Today is Ada Lovelace Day, a day to celebrate the women of software. I've blogged about it before
, and it seems like a good springboard to get started again. There's a nice post
over on Toronto Girl Geek Dinners, too. I have been trying to go to an event there for at least 6 months, maybe a year - seems it's always on a day I'm out of town or otherwise unavailable. April 5th might work out - I hope it does.
What have I been doing for the last almost-4-months? Working hard. Speaking, mostly on Windows 7 things. Planning future speaking gigs. Writing code - real code - in VB, C#, and yes, C++. Some using STL and some using MFC as it happens. Project managing, which can be many times more satisfying than coding but also many times more frustrating. Tweeting
(yes, I did - and I tweet personal stuff as much as technical stuff so if you don't care for that you don't need to feel obliged to follow me.) Publishing videos. All of these things will get blog posts of their own over the next little while.
Saturday, November 28, 2009
I've wanted one of these since I saw it on Steve Clayton's blog (twice). And now I have one - lucky me.
One of the reasons I'll use a big mouse (compared to the gosh-that's-tiny notebook style) is the magnify button on the side. Just as I usually don't want to get off the keyboard to use the mouse to, say, save my document, I don't want to get off the mouse and use the keyboard to zoom and stop zooming when I'm presenting. I had a nice Microsoft mouse a few years back but the magnify button wouldn't work with the beta of Vista I was using and I ended up letting someone else use that mouse. So I'm super happy that the magnify button on this mouse works just beautifully with Windows 7.
Thursday, November 26, 2009
I teach a course at Trent University on Object Oriented Analysis and Design with UML, and have done since the last century. I teach my students how to make decisions about the systems they will some day build, and how to draw diagrams that communicate those decisions to others. We find as often as not that the act of trying to make the diagram leads us through the thought processes that are needed to make good decisions. That brings huge value even if you never show the diagram to anyone else and never update it.
I've never been a big fan of "technical documentation" in the form of a giant binder that some poor person has to keep up to date any time the code changes. If you want to know all the methods of the Employee class, why not use Intellisense or the Object Browser or the like? But that doesn't mean I don't like making those diagrams at the beginning, when they help me to do my thinking. I also make them when I have something to explain, including when I bring a new person onto a project. So how much do I love this quote?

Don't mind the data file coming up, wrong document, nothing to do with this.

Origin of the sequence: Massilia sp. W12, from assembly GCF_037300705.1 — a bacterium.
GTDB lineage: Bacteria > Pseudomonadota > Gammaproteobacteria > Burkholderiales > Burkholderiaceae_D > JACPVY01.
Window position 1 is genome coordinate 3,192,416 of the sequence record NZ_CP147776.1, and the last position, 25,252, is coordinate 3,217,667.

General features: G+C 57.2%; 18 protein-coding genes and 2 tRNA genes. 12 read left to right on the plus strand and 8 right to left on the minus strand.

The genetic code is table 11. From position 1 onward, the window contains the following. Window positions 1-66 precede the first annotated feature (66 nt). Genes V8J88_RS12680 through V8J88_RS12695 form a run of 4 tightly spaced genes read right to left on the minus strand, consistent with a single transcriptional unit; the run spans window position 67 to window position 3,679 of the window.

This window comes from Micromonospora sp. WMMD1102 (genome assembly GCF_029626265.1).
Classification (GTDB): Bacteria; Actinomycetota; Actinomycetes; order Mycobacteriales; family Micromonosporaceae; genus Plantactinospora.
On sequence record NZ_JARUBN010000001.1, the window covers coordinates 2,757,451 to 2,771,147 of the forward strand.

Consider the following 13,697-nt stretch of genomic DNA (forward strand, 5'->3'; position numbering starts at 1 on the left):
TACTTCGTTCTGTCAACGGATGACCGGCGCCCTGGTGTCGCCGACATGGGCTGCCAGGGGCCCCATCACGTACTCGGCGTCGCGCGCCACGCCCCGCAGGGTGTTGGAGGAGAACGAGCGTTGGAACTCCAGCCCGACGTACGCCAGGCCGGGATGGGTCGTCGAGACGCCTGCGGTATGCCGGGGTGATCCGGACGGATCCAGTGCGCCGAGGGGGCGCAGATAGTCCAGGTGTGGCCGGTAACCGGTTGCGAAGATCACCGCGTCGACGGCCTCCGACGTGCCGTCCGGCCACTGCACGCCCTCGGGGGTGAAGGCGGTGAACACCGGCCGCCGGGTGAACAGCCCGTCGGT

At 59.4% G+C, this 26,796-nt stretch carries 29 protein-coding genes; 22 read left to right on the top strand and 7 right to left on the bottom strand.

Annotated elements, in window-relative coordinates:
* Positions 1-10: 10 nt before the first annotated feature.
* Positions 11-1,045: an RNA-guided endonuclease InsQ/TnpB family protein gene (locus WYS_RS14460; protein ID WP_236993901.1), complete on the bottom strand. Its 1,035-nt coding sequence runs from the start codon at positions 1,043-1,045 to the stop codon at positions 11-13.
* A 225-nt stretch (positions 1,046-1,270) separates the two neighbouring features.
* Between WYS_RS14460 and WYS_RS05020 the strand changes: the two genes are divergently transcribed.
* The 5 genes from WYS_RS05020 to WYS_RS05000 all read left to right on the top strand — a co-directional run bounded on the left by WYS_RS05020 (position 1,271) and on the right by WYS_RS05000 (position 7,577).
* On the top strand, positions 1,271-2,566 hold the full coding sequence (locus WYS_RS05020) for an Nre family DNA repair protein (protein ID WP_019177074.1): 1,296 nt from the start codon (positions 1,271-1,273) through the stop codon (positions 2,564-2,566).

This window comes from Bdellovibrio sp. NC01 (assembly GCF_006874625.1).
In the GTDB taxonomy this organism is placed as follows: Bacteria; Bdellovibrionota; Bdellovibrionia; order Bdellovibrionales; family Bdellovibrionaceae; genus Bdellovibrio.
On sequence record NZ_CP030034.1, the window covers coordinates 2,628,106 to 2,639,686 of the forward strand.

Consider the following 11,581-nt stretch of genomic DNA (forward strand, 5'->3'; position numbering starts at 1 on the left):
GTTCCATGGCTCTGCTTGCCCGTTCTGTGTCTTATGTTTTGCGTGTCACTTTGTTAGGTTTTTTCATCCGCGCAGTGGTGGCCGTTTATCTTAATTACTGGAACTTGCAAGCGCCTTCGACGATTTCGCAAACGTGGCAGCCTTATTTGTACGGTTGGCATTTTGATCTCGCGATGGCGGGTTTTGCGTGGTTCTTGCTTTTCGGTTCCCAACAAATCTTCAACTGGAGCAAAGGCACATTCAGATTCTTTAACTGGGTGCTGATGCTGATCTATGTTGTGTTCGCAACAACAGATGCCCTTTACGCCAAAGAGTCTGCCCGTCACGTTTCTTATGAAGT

the UML ... was to be a language for visualizing, specifying, constructing,
and documenting the artifacts of a software-intensive system—in short, a
graphical language to help reason about the design of a system as it unfolds.
Most diagrams should be thrown away, but there are a few that should be
preserved, and in all, one should only use a graphical notation for those things
that cannot easily be reasoned about in code.
It's in an interview I already linked to, but it took Patrick Smacchia to point our those sentences to me. As I wind up the last few weeks of the course, it's nice to know that my position on the point of the diagrams and deliverables is aligned with one of my heroes.
Tuesday, November 24, 2009
Pete Brown has a terrific two part series on sensor programming in Windows 7. Part 1 has a link for where to get the board, and fills you in on the new architecture. Lots of helpful links and screenshots here, including one to Pietro Bambrati that includes some changes to the racing game sample to make the accelerometer work and one to his video showing you how to install and test it.
Part 2 starts with this nice summary of your options as a developer:
There are three different ways you can use the accelerometer API. You can, of
course, go directly against the COM API and generate your own wrappers and
pinvokes. You can use the managed wrappers provided in the SDK, or you can use
the Windows API Code Pack which includes support for the sensor
API and a number of other Windows 7-specific enhancements. In this case, I decided to use the code pack in concert with WPF 4.
Hard to argue with that! Pete has written an AccelerometerJoystick you can use in any "controller" situation - and be sure to think beyond just games!
Definitely read and watch, and let Pete and Pietro save you some time!